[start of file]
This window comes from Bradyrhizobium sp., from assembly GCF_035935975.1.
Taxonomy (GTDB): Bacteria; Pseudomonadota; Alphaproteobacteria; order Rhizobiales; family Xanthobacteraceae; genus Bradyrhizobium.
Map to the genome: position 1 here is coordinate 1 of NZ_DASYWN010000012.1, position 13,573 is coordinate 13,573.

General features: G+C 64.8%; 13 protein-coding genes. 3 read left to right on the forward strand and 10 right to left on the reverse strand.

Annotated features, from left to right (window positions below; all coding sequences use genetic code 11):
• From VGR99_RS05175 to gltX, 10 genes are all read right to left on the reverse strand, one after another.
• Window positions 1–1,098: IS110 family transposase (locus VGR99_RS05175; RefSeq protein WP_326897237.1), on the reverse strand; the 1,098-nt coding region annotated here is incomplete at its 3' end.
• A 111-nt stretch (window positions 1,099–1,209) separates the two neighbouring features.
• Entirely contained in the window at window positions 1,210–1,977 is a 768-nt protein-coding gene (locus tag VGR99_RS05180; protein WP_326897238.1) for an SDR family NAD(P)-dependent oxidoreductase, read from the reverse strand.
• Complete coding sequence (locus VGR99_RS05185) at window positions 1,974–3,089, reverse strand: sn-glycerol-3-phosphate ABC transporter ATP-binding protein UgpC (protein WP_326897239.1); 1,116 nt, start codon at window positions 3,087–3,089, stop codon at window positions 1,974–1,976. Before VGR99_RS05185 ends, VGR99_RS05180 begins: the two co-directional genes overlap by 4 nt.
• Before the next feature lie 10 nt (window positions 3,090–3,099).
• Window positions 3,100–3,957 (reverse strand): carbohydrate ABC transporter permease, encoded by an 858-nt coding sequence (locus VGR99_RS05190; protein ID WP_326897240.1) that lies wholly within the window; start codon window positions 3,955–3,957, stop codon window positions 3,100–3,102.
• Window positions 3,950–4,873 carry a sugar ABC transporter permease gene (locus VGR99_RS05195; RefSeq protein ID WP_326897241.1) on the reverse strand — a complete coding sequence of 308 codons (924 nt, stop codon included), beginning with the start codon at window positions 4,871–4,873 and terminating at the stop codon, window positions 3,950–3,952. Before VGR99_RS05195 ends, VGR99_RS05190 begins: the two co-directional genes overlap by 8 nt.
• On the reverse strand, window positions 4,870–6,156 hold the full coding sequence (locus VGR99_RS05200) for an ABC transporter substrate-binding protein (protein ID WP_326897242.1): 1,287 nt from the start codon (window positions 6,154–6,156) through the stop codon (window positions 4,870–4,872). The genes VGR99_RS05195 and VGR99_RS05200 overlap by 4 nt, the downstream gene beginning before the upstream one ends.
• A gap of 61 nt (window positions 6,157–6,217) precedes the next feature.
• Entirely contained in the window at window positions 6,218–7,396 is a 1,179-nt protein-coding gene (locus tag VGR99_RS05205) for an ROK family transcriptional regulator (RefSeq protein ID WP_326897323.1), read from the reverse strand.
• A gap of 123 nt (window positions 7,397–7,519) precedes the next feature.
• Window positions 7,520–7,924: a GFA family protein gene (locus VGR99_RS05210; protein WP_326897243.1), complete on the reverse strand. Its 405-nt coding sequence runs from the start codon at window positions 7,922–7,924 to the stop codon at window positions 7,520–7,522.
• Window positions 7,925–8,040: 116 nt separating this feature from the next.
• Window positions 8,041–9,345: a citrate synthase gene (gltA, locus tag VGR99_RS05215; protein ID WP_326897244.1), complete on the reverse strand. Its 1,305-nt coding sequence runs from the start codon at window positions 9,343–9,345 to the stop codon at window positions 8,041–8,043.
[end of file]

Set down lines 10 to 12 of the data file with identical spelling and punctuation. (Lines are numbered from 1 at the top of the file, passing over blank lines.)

• Complete coding sequence (locus VGR99_RS05185) at window positions 1,974–3,089, reverse strand: sn-glycerol-3-phosphate ABC transporter ATP-binding protein UgpC (protein WP_326897239.1); 1,116 nt, start codon at window positions 3,087–3,089, stop codon at window positions 1,974–1,976. Before VGR99_RS05185 ends, VGR99_RS05180 begins: the two co-directional genes overlap by 4 nt.
• Before the next feature lie 10 nt (window positions 3,090–3,099).
• Window positions 3,100–3,957 (reverse strand): carbohydrate ABC transporter permease, encoded by an 858-nt coding sequence (locus VGR99_RS05190; protein ID WP_326897240.1) that lies wholly within the window; start codon window positions 3,955–3,957, stop codon window positions 3,100–3,102.